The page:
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The principal public amusements of Cambridge are concerts; these are frequent, and are generally conducted in the first style of excellence, particularly those at the Commencement, when the most celebrated vocal and instrumental performers in England are engaged. These concerts are generally performed at the Town Hall; except at a public Commencement, when the Senate-House is lent for the occasion, and oratorios are performed in St. Mary's Church.

Public balls, supported by the principal families in the University, County and Town, occasionally take place, and are generally held in the Town Hall. The principal ball, however, is at the Commencement, which is always numerously and most respectably attended.

During the continuance of Stourbridge Fair, dramatic exhibitions are allowed, when the Norwich company of performers attend for the occasion.

There are in the town Book Clubs, formed on different plans : the principal of them is held at the Bull Inn, and possesses an excellent library. There are also two Freemasons' Lodges, each of which has a large number of members.

Two newspapers are published here every Saturday: one by Mr. Brown, called the “Cambridge Chronicle;" the other, the “Independent Press,” by Mr. Hatfield.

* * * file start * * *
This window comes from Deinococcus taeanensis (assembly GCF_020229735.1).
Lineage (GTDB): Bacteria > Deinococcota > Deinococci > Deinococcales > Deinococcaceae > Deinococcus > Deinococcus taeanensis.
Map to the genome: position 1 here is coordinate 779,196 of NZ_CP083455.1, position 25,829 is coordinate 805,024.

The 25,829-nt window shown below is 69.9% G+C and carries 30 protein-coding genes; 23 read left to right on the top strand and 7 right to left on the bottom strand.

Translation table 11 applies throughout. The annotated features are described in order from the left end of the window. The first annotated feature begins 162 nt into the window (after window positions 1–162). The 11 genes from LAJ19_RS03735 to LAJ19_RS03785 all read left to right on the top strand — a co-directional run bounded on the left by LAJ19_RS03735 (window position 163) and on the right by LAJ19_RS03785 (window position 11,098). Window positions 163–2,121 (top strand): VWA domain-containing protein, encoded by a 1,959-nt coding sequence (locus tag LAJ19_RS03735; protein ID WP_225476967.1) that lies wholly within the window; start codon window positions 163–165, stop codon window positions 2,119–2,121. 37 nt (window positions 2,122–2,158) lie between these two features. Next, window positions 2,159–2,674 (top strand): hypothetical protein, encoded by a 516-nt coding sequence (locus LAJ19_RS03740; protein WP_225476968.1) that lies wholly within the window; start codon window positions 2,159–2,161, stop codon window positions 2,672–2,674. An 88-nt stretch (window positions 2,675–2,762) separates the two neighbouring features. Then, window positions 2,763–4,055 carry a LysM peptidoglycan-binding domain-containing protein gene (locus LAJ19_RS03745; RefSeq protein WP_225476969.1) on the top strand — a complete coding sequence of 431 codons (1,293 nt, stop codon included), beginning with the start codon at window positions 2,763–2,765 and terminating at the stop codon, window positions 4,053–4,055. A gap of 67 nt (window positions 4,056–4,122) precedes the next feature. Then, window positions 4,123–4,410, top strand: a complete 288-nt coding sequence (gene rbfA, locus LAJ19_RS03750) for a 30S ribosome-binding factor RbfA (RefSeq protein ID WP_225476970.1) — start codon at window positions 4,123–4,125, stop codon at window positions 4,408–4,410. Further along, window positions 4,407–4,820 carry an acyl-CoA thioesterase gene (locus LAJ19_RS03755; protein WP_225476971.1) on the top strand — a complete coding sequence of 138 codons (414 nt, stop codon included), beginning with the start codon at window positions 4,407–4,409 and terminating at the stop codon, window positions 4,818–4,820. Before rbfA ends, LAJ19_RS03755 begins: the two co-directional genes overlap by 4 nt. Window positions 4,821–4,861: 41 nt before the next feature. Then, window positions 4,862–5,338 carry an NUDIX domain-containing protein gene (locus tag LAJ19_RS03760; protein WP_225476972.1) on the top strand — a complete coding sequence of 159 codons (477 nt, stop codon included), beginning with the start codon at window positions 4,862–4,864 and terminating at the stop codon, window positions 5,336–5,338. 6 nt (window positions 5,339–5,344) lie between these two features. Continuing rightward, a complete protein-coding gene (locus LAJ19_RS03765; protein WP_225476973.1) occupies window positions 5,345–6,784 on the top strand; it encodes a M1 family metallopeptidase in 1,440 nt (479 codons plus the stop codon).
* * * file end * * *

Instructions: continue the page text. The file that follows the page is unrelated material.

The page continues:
John MORTLOCK, Esq. and Sons, in Bene't street:

draw on Smith, Payne and Co. London. Messrs. Fisher and Son, in the Petty Cury: draw

on Curries and Co. Cornhill, London. Messrs. Foster and Co. in Trinity street: draw on

Prescott, Grote and Co. Threadneedle street,

London. MR. HUMFREY, in Trumpington street: draws on

Prescott, and Co. Threadneedle street, London. MR. BARKER, in Trinity street: draws on Sir J. W.

Lubbock, and Co. Mansion - House street,

London. The Post OFFICE is in Sidney street. every morning at half-past seven from the 6th of April to the 5th of October, and at eight o'clock from the 5th of October to the 6th of April ; and shuts at half-past nine at night.

As few things contribute more to the comfort and pleasure of travelling than good Inns, we shall enumerate those where the best accommodations are to be had. The following are the principal :

It opens

The Bull, Trumpington street.
The Eagle, Bene't street.
The Hoop, Sidney street.
The Red Lion, Petty Cury.
The Sun, Trinity street.
The University Arms, Regent street.


Is held annually on a common near Jesus College, called Midsummer Green; it commences on Midsummer eve, and continues four days. This fair is said to have originated with certain large assemblages of children and others; which circumstance attracting the notice of the pedlars, they began to dispose of their merchandise on this spot as early as the reign of Henry I. The principal article now brought here for sale is earthenware, whence it obtained the appellation of Pot-Fair. Rows of booths are also erected for the sale of china, drapery, toys, &c. and on the principal day there is a large fair for horses. It is proclaimed on the 22d of June, by the ViceChancellor and chief officers of the University, and by the Mayor and Corporation successively. The charter was granted by King John, and confirmed by Henry III., in 1228.